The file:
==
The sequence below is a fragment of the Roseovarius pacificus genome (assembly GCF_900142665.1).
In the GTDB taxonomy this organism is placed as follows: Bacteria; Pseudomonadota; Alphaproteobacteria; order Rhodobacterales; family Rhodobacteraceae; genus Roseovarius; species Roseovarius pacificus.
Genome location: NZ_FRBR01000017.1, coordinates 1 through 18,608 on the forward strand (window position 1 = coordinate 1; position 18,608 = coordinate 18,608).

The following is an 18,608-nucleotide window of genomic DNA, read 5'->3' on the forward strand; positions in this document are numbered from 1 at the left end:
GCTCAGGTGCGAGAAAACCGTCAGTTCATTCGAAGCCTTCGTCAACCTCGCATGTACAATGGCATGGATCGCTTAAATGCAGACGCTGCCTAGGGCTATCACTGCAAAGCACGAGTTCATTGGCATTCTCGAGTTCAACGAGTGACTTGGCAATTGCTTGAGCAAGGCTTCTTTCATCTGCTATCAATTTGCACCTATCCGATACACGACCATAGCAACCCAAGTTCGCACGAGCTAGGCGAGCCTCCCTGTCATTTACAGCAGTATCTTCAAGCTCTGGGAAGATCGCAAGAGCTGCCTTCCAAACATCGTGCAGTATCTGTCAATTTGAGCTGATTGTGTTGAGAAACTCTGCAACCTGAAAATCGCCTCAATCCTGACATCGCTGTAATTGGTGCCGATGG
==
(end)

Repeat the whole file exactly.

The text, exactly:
The sequence below is a fragment of the Roseovarius pacificus genome (assembly GCF_900142665.1).
In the GTDB taxonomy this organism is placed as follows: Bacteria; Pseudomonadota; Alphaproteobacteria; order Rhodobacterales; family Rhodobacteraceae; genus Roseovarius; species Roseovarius pacificus.
Genome location: NZ_FRBR01000017.1, coordinates 1 through 18,608 on the forward strand (window position 1 = coordinate 1; position 18,608 = coordinate 18,608).

The following is an 18,608-nucleotide window of genomic DNA, read 5'->3' on the forward strand; positions in this document are numbered from 1 at the left end:
GCTCAGGTGCGAGAAAACCGTCAGTTCATTCGAAGCCTTCGTCAACCTCGCATGTACAATGGCATGGATCGCTTAAATGCAGACGCTGCCTAGGGCTATCACTGCAAAGCACGAGTTCATTGGCATTCTCGAGTTCAACGAGTGACTTGGCAATTGCTTGAGCAAGGCTTCTTTCATCTGCTATCAATTTGCACCTATCCGATACACGACCATAGCAACCCAAGTTCGCACGAGCTAGGCGAGCCTCCCTGTCATTTACAGCAGTATCTTCAAGCTCTGGGAAGATCGCAAGAGCTGCCTTCCAAACATCGTGCAGTATCTGTCAATTTGAGCTGATTGTGTTGAGAAACTCTGCAACCTGAAAATCGCCTCAATCCTGACATCGCTGTAATTGGTGCCGATGG